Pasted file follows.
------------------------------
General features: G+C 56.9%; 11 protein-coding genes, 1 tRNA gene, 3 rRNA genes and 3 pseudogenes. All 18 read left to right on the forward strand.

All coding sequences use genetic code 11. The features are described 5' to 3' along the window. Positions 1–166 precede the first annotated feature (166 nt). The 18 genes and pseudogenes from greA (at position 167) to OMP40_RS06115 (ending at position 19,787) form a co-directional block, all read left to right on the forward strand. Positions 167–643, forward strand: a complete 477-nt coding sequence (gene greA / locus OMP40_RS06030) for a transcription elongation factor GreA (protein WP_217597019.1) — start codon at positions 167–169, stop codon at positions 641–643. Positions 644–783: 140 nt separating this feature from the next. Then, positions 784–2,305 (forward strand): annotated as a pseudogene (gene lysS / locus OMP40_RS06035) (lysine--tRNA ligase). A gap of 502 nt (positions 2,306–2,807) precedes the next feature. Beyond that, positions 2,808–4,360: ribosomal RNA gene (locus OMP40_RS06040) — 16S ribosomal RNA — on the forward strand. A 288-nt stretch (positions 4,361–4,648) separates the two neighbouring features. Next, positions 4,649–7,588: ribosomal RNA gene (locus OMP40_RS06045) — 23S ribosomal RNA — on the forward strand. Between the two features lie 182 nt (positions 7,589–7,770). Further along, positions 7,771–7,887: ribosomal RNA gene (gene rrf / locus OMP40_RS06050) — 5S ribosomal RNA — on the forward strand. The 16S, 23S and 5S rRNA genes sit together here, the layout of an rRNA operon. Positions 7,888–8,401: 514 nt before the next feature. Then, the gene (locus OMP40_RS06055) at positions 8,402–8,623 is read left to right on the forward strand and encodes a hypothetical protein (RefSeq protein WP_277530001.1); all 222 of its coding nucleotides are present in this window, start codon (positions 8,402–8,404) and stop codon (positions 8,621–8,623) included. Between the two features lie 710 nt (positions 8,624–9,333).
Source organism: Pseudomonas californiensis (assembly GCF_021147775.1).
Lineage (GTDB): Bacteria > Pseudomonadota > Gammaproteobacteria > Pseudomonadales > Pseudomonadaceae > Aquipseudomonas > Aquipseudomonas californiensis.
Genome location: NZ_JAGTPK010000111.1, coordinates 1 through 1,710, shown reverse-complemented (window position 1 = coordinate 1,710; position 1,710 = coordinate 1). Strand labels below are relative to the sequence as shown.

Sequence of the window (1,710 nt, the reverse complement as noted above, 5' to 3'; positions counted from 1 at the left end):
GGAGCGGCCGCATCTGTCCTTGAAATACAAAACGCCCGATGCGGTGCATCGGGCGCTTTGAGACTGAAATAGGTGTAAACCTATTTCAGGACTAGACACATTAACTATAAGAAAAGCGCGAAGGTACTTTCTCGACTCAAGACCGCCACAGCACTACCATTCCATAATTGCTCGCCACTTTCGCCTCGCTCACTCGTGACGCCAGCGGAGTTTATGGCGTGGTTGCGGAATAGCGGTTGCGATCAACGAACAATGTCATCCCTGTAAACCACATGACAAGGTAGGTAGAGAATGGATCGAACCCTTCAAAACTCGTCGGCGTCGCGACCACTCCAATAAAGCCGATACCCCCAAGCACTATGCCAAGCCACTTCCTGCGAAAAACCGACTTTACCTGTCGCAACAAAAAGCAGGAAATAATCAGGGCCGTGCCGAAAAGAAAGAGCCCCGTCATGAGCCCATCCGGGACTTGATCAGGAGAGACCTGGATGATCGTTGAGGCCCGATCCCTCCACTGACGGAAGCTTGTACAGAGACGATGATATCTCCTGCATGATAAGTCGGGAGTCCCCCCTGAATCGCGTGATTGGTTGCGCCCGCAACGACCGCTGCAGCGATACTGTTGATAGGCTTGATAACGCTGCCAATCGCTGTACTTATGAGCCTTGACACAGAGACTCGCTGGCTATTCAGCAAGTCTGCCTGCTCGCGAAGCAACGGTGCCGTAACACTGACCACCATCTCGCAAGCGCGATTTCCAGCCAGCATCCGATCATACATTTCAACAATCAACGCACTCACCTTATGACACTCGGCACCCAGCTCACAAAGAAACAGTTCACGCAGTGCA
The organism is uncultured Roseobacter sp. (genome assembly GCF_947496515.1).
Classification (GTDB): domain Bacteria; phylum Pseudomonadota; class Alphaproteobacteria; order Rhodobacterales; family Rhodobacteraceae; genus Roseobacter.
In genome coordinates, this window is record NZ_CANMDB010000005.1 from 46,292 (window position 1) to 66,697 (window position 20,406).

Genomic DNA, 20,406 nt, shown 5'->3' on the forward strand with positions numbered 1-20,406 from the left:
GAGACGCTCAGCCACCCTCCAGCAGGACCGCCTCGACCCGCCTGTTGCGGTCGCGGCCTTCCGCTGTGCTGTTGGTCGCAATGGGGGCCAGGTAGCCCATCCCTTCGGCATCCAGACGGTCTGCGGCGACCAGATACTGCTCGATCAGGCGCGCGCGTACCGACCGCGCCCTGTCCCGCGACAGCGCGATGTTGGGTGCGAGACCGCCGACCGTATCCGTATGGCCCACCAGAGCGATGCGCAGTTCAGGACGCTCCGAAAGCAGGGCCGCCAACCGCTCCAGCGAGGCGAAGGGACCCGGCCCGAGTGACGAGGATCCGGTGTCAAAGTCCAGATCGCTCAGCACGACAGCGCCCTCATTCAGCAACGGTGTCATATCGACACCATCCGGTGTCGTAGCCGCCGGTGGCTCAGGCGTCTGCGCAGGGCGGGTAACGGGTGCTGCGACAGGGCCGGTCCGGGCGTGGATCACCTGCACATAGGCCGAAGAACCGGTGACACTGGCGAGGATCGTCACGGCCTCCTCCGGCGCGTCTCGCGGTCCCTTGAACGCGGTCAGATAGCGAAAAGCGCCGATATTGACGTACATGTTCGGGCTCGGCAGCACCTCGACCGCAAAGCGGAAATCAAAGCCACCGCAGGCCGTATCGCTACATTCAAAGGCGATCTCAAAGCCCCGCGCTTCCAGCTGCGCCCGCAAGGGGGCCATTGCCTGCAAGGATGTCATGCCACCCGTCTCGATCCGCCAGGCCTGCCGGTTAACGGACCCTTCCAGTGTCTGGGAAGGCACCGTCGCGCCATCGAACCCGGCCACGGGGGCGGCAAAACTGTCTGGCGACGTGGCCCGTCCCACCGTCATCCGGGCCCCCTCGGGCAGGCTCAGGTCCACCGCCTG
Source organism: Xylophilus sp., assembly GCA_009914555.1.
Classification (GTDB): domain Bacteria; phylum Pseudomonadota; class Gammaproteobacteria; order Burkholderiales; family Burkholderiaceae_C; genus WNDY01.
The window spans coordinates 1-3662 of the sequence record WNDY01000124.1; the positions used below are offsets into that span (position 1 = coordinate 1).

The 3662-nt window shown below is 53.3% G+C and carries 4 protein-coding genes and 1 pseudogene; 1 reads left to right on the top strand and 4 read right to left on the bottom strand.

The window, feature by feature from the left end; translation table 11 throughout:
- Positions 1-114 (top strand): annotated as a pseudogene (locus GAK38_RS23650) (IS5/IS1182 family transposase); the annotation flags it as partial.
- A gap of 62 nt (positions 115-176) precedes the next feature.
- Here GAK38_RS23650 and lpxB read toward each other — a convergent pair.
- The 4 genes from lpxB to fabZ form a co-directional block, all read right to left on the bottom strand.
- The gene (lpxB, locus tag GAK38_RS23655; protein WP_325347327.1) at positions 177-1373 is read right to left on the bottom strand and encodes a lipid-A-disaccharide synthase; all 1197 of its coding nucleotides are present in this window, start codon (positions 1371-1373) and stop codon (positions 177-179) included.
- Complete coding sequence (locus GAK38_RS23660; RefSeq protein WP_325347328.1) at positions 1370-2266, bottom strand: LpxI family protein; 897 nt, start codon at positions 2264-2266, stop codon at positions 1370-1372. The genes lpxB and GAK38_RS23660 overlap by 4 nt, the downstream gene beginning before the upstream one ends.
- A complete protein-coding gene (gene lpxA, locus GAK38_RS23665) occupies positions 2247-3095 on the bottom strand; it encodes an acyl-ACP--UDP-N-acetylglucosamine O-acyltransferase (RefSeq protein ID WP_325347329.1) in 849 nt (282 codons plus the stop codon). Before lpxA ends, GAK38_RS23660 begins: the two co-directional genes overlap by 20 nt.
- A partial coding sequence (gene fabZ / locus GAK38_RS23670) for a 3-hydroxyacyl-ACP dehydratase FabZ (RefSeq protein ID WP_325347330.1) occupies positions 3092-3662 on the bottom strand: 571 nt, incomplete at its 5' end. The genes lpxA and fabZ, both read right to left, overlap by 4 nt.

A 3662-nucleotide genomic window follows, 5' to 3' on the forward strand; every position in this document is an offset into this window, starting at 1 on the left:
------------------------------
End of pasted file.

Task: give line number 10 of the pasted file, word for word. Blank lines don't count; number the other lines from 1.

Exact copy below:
In genome coordinates, this window is record NZ_CANMDB010000005.1 from 46,292 (window position 1) to 66,697 (window position 20,406).